iii) Formulate response strategies.

The working group did confirm the Villach conclusions and found a serious anthropogenic threat to the Global Climate. After a period of less than 18 months, in July 1990, the IPCC WG1 published their findings following an assessment of the available scientific literature. The principal findings of the report were:

i)There is a greenhouse effect because a range of gases occurring naturally in the atmosphere, such carbon dioxide, keep the earth’s surface warmer than it would otherwise be.

ii)The concentrations in the atmosphere of a range of greenhouse gases, including carbon dioxide, are increasing because of human activities.

iii)The increasing concentrations of certain greenhouse gases in the atmosphere, such as carbon dioxide will lead to global warming but neither its magnitude timing, nor its regional characteristics could be determined.

Later the United Nations General Assembly took up the challenge presented by the IPCC scientific assessment and the Statement of the second World Climate conference. An Intergovernmental Negotiating Committee was convened to develop a Framework Convention on Climate Change in time for the June 1992, Earth Summit at Rio de Janeiro.The committee, open to all member countries of the United Nations, met six occasions between 1991 and May 1992 before finally a reaching agreement. At the Earth Summit, representatives of more than 150 countries signed the United Nations Framework Convention on Climate Change (UNFCCC) that results from negotiations. More countries signed subsequently.

The Convention requires countries to take actions necessary for “Stabilization of green house gas concentrations in the atmosphere at a level that would prevent dangerous anthropogenic interference with the climate system.”

Despite the perceived threat posed by anthropogenic global warming, the short period available for negotiations meant that agreement could not be reached on binding mechanisms for reducing greenhouse gas emissions and commitments that individual countries should make. Counter balancing the global warming threat were the immediate economic and social costs that would be experienced by many countries if they took action to reduce greenhouse gas emissions.

The IPCC continued its work and issued its Second Assessment Report in 1995. Contemporary experiments using computer models of the climate system and various natural and anthropogenic forcing functions pointed to anthropogenic signals that could be detected in the observed Global Warming Pattern. The IPCC in its Second Assessment Report concluded that the balance of evidence suggested that a discernible human influence on global climate could be detected.

The public interest in the anthropogenic global warming issue and the perceived need for action did not abate. More than 10,000 people, made up mostly of non-government lobby groups and representatives of the World media, converged on Kyoto, Japan in December 1997 for the third meeting of the Conference of the Parties to the UNFCCC. They were there to witness Government delegates negotiate a Protocol to stem the unconstrained emission of green house gases into the atmosphere. The Protocol was expected to give teeth to the Convention.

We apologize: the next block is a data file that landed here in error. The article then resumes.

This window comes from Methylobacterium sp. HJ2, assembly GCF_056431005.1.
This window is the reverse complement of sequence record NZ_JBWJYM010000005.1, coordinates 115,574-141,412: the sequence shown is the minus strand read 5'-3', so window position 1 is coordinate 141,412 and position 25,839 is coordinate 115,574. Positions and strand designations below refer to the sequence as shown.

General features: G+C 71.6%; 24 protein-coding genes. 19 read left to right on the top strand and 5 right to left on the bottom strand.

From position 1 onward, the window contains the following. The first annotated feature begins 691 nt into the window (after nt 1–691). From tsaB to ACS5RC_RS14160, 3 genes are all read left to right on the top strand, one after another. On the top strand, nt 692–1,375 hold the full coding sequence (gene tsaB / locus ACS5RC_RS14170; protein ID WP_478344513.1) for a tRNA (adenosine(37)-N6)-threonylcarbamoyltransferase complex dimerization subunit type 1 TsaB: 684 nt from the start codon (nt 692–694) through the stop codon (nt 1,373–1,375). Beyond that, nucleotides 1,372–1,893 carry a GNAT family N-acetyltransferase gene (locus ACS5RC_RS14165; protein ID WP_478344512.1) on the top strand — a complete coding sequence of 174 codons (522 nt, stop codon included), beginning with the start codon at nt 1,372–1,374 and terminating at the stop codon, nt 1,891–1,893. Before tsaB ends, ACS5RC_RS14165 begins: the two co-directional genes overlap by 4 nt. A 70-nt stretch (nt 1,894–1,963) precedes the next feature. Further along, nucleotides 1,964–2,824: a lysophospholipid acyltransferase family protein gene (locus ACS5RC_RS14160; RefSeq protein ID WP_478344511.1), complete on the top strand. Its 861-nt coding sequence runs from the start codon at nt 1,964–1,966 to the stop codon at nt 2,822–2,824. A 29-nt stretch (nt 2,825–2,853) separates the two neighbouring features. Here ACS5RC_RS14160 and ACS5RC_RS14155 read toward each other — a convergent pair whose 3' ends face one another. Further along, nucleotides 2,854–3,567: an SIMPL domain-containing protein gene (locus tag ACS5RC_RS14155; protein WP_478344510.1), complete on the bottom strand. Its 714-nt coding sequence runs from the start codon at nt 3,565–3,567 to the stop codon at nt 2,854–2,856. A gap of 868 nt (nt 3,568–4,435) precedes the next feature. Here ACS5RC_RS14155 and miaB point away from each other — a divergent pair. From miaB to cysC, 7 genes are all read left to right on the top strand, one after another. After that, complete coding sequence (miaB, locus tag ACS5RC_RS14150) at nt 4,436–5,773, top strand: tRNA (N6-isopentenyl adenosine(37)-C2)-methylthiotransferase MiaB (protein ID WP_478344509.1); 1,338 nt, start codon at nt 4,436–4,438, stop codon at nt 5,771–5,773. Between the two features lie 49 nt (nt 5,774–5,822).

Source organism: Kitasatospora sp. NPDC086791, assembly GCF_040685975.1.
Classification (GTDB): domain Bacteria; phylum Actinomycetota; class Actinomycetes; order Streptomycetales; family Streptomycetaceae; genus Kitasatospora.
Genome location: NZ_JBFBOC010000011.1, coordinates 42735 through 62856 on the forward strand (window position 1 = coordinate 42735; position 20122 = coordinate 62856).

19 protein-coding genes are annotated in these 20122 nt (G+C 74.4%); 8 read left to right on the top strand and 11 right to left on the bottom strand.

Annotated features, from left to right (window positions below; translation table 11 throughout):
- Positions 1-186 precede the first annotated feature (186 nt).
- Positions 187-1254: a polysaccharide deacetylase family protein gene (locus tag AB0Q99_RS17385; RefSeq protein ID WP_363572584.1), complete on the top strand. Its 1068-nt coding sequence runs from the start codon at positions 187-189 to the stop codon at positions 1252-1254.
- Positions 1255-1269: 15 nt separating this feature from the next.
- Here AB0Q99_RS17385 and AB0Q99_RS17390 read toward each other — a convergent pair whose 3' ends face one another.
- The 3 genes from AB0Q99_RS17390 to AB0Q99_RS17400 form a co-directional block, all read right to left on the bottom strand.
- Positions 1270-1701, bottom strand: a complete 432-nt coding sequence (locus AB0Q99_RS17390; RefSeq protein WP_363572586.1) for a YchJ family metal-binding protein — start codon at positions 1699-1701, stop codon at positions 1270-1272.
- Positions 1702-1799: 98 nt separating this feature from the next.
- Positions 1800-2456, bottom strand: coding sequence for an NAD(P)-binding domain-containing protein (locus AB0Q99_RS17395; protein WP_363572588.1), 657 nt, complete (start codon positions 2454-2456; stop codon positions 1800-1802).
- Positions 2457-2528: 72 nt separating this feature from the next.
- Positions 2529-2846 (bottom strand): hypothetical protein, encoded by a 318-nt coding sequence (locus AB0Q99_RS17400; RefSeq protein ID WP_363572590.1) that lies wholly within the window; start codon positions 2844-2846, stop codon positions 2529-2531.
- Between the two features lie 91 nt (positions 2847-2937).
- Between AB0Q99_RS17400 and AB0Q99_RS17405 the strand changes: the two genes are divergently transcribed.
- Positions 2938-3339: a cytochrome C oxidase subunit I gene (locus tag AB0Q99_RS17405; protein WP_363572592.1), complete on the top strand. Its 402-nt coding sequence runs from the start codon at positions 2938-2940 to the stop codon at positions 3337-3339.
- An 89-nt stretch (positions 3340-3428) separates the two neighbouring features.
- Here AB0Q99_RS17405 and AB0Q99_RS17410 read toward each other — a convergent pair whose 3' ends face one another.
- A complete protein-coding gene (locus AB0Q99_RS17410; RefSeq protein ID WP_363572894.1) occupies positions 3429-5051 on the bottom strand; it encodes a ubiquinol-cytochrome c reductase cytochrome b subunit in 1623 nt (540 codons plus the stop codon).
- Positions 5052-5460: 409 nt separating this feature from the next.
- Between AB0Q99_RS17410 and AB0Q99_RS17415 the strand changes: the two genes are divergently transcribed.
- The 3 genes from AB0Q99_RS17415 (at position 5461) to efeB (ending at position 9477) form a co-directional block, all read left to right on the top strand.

The Recent Conference on Climate Change (December 3rd, 2007), hosted by the Government of Indonesia, is taking place at the Bali International Convention Centre and brings together representatives of over 180 countries together with observers from Intergovernmental and Nongovernmental organizations and the media. The two week period includes the sessions of the Conference of the Parties to the UNFCCC, its subsidiary bodies as well as the Meeting of the Parties of the Kyoto Protocol. A ministerial segment in the second week will conclude the Conference.

What is needed is a breakthrough in the form of a roadmap for a future international agreement on enhanced global action to fight climate change in the period after 2012, the year the first commitment period of the Kyoto Protocol expires.

The main goal of the Bali Conference is threefold: to launch negotiations on a climate change deal for the post-2012 period, to set the agenda for these negotiations and to reach agreement on when these negotiations will have to be concluded.

However, this is an opportunity for good negotiations and would constitute a breakthrough. Areas which countries have already indicated a new deal is likely to cover are mitigation – including reducing emissions from deforestation – adaptation, technology and financing.

In addition to the future climate change process, other important ongoing issues will are inclusion of adaptation to climate change, the management and operation of a fund for adaptation, technology transfer, reducing emissions from deforestation and issues relating to the international carbon market spawned by the Kyoto Protocol.